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Simulating virtual crowds with 100,000 agents in realtime

When: 11:00AM - 12:00PM , March 19, 2018

Where: S-3-143

Speaker: Tomer Weiss


The In recent years, computer graphics researchers have proposed position-based methods for various simulation and animation purposes. These methods have become increasingly popular due to their simple, yet powerful and efficient simulation outcomes. In this talk, I focus on my recent work in developing a position-based framework for novel simulation and modeling for graphics applications. I demonstrate the framework's strengths by simulating large crowd masses in interactive rates for hundreds of thousands of agents, which was previously unachievable. Agent’s are simulated as particles, with short-range and long-range collision avoidance constraints to simulate both sparse and dense crowds. These positional constraints can be readily integrated into a standard PBD solver. This new method is suitable for use in interactive games, and was recently presented in the ACM SIGGRAPH conference on Motion in Games 2017, where it received the best paper award.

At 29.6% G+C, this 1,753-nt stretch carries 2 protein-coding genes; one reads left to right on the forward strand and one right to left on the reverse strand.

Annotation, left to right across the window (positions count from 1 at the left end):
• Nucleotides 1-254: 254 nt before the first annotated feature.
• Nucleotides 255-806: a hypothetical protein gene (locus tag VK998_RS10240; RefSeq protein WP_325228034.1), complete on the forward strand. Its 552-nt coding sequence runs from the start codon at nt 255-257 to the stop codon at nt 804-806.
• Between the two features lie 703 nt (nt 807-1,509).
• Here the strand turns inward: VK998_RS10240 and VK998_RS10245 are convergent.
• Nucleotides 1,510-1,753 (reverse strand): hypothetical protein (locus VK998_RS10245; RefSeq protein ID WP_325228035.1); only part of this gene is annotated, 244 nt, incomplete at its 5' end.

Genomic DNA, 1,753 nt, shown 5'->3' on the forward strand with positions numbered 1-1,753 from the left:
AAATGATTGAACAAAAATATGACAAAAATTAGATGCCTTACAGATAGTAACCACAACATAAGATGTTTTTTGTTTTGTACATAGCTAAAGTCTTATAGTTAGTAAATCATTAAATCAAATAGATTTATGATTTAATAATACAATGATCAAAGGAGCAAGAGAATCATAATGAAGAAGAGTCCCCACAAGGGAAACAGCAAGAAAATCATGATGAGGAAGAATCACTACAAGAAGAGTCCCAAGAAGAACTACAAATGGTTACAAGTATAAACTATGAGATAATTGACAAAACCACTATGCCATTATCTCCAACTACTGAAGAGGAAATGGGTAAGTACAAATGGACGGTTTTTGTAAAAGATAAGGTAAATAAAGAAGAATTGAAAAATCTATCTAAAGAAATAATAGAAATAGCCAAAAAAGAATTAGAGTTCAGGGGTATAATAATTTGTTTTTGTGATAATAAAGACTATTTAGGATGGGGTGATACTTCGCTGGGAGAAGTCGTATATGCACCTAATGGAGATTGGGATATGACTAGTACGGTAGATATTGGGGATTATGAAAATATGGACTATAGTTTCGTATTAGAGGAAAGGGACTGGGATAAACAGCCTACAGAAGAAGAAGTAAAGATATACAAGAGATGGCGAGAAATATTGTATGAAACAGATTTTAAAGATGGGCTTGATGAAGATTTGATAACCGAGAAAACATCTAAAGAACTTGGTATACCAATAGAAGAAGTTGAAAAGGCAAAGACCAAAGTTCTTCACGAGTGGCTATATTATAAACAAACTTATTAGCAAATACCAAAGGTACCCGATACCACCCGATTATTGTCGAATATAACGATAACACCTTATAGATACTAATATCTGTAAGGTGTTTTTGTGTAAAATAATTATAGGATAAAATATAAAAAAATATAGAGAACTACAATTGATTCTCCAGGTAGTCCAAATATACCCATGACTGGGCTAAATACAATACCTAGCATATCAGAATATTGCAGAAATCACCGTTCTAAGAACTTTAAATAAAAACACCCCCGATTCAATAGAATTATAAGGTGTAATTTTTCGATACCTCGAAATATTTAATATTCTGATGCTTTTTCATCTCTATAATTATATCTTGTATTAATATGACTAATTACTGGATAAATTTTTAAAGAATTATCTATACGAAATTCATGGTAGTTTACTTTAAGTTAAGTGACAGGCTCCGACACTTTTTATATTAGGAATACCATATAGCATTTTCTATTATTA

I conclude by presenting my work in interior layouts synthesis. A common approach for modeling researchers it to view interior layout synthesis as a mathematical optimization problem. Due to the complex nature of these problems, recent work employed a probabilistic scheme to effectively sample viable layout candidates, which is inefficient for large numbers of objects. I present recent results demonstrate that a PBD-driven layout synthesis, which is faster by an order of magnitude than the state-of-the-art, enabling quick prototyping of large-scale layouts that were previously intractable.

Speaker Bio

Tomer Weiss is a PhD candidate at the University of California Los Angeles, scheduled to defend this thesis in this year. He received the best paper award from the ACM SIGGRAPH conference on motion in games, for his work on virtual crowd simulation. He received his BSc degree in computer science from Tel Aviv University in 2013, and MS in Computer Science from UCLA in 2016. His research interests include computer graphics and optimization methods. He is a member of the UCLA Computer Graphics & Vision Laboratory, directed by Professor Demetri Terzopoulos

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